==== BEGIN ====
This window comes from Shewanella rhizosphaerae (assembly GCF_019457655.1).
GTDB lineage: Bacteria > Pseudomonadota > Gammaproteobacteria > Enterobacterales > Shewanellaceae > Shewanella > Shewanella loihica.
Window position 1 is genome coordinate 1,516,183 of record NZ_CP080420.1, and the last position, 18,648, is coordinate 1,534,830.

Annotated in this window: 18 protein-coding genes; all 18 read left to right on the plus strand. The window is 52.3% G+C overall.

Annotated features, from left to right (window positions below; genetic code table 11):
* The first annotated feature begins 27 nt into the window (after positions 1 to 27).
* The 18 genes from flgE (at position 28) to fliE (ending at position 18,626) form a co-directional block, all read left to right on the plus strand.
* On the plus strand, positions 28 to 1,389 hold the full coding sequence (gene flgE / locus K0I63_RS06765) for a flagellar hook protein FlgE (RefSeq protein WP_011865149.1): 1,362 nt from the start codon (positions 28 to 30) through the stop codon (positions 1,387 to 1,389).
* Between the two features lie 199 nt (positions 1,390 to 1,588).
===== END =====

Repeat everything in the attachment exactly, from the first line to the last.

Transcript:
This window comes from Shewanella rhizosphaerae (assembly GCF_019457655.1).
GTDB lineage: Bacteria > Pseudomonadota > Gammaproteobacteria > Enterobacterales > Shewanellaceae > Shewanella > Shewanella loihica.
Window position 1 is genome coordinate 1,516,183 of record NZ_CP080420.1, and the last position, 18,648, is coordinate 1,534,830.

Annotated in this window: 18 protein-coding genes; all 18 read left to right on the plus strand. The window is 52.3% G+C overall.

Annotated features, from left to right (window positions below; genetic code table 11):
* The first annotated feature begins 27 nt into the window (after positions 1 to 27).
* The 18 genes from flgE (at position 28) to fliE (ending at position 18,626) form a co-directional block, all read left to right on the plus strand.
* On the plus strand, positions 28 to 1,389 hold the full coding sequence (gene flgE / locus K0I63_RS06765) for a flagellar hook protein FlgE (RefSeq protein WP_011865149.1): 1,362 nt from the start codon (positions 28 to 30) through the stop codon (positions 1,387 to 1,389).
* Between the two features lie 199 nt (positions 1,390 to 1,588).